Thursday, June 27, 2013

Great Sites: Chaco Culture National Historical Park: Part 3: Chetro Ketl

Chetro Ketl
Original Collonades are filled in

Mayans in New Mexico?   In the Chaco Culture National Historical Park there is a Great House built by the ancestral Puebloan culture that is a glaring example of the influence of the Mayan culture.  If you look closely at the front wall facing the plaza at Chetro Ketl, you can see that it “was originally built as a row of masonry columns which once held horizontal timbers to support a roof over an open cloister-like porch.”   This quote is from the guide book provided by the NHP.  It goes on to say, “Sometime later the spaces between the columns were filled with masonry to completely close the passageway.”  And later the area was divided further into smaller rooms.
Chetro Ketl
Artist's Rendering by Courtney Miller
To give you an idea of what it would have looked like originally, I have drawn a sketch with the porch as it was before it was filled in.  “Pillars and colonnades are features of prehistoric architecture in central Mexico, but were unknown to the American Southwest before the Bonito Phase.”  Note the similarity of style in the drawing with the buildings in the Mayan city of Palenque.  This is just one more piece of evidence that there was extensive trade between the Chaco Culture and the Central American cultures.

Mayan building in Palenque
Note colonnaded porches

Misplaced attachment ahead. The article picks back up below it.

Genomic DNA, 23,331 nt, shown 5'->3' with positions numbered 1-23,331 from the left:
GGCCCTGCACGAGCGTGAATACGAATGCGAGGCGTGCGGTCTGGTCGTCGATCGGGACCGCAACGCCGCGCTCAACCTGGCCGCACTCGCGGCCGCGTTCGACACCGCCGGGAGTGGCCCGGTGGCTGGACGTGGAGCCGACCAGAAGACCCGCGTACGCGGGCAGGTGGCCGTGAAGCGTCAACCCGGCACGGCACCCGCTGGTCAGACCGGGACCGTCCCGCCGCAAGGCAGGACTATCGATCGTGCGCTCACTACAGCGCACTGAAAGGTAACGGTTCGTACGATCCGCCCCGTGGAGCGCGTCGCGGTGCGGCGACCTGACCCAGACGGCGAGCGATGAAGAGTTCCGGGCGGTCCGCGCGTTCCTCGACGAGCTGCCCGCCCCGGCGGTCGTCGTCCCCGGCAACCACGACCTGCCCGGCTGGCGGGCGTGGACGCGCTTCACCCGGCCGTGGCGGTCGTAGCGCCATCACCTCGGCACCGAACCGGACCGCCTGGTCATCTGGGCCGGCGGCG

Chetro Ketl is due east of Pueblo Bonito.  A line extended from the front wall of Pueblo Bonita bisects the heart of Chetro Ketl and they are clearly visible to each other.   There are many similarities between the two, but some striking differences as well.  Chetro Ketl’s floor plan is more the traditional rectangular design as opposed to the unique “half moon” shape of Pueblo Bonito. 

Chetro Ketl was also the termination point of three great roads.  Just to the northeast an ancient stairway hewn into the canyon wall led to a prepared roadway at the top of the bluff.  This road once led north to the village known today as Aztec ruins.  Due south there is the remnants of another stair leading out of the valley and connecting with a north-south road that led to the southern outliers.   
West and a little south there is the remnant of a stairs that once connected to a short road to the Great House “Pueblo Alto”.  Watch a video on this stairs.  You can still see the final steps terminating in one room, part of a small house of about 30 rooms and five kivas.  All that remains of the stairway above the house are the holes where supports were placed and a few stairs hewn in the rock cliff.  Above the bluff a 16-20 foot road led to Pueblo Alto.  Typically, the first stop for visitors.  The steps would have landed on the roof of the back room and then a grand rock staircase would have brought the visitor into the front room.  A regal entrance onto the canyon floor just behind the Great House, Chetro Ketl.

The ancestral Puebloans built over 200 miles of roads connecting most, if not all, of the pueblos of the Chaco world.  These roads were 16 to 20 feet wide and bordered by berms of soil or loose rock and often filled with soil to keep them level .  “The roads are not simple trails following the easiest routes, but are straight for miles, connecting points not in sight of one another, and disregarding rough terrain.”

Chetro Ketl also hosts both subterranean Kivas, which are common and tower Kivas built on the third floor which was peculiar to this era in the canyon.  See the Kivas.

Chetro Ketl is a fascinating site to visit and should definitely be on your list when you visit Chaco Culture National Historical Park.

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